Ah, sunset. Since ancient times, it has signaled the end of a long days work for humans and many other day-loving creatures, while serving as a wake-up call for the nocturnal. Sunrise, sunlight, and the hours in-between have long served as bounded periods of work, rest and leisure. Speculation, philosophy and spiritual purpose.
Lately I’ve been witnessing the sun go down in some jaw-dropping settings. On the boat and on the go. With cotton candy (I’m referring to the colour of the sky) and with something cold. It’s become a sort of meditation, you know. Focusing on the orange and yellow, red and gray – as the sun gradually drops out of sight leaving behind its peaceful pastel rays and the sweet promise of a brand new day. In fact, some of my life’s most profound lessons have been digested in the most unexpected places, and one of them is the setting sun.
“Clouds come floating into my life, no longer to carry rain or usher storm, but to add color to my sunset sky.”
I suppose I sometimes compare the cycle of life to that of a rising and setting sun. I.e. during the course of a lifetime many changes take place. Sometimes the sun is completely obscured by the stormy clouds; but no matter how hard the storms may rage, the sun will always rise again.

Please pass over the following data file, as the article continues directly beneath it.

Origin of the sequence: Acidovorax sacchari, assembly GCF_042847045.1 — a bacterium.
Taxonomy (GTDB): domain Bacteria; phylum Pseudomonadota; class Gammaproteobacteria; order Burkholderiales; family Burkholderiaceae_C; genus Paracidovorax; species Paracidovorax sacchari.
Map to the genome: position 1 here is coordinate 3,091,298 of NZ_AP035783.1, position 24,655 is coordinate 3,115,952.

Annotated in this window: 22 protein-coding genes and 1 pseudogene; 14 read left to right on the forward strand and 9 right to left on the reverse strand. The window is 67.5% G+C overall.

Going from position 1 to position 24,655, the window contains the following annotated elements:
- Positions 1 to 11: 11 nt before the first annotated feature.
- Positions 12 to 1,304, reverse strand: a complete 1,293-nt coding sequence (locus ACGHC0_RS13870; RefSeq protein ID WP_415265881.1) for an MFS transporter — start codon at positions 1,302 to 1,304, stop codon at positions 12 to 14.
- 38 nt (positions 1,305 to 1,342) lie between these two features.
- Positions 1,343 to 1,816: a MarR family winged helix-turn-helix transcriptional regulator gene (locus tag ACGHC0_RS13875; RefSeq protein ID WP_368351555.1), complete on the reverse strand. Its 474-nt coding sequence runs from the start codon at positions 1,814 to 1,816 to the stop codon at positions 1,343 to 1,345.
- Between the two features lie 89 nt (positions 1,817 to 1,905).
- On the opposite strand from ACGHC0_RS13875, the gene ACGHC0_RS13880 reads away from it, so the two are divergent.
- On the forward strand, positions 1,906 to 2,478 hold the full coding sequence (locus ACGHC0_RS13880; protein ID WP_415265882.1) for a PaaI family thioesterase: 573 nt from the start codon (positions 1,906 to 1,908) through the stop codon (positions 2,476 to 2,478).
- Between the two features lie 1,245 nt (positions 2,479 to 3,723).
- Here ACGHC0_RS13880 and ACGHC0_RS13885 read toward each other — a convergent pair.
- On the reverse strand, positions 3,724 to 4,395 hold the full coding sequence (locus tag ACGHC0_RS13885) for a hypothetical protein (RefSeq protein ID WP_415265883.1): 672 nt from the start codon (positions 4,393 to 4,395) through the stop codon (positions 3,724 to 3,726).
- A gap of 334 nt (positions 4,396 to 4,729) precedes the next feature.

But I’m not unique to my obsession with sunsets. Everybody loves a good sunset. They’re romantic, inspiring, energizing and generally good for well-being. The perfect sunset could make even the most stringent artist swoon with inspiration. Like the artist behind the images on this post, for whom golden hour is a dream. That time the evening sun dances across the viewfinder lens, and an endless array of possibilities await. Moments frozen, painted by the sun – without prejudice or instruction.
Lately, I’ve come to realize that I collect sunsets. Whether it’s making a conscious effort to see one or by stumbling upon one on the sands of some exotic beach. Lately I’ve noticed that I collect sunsets, and I’ve managed to use a camera lens to take them home.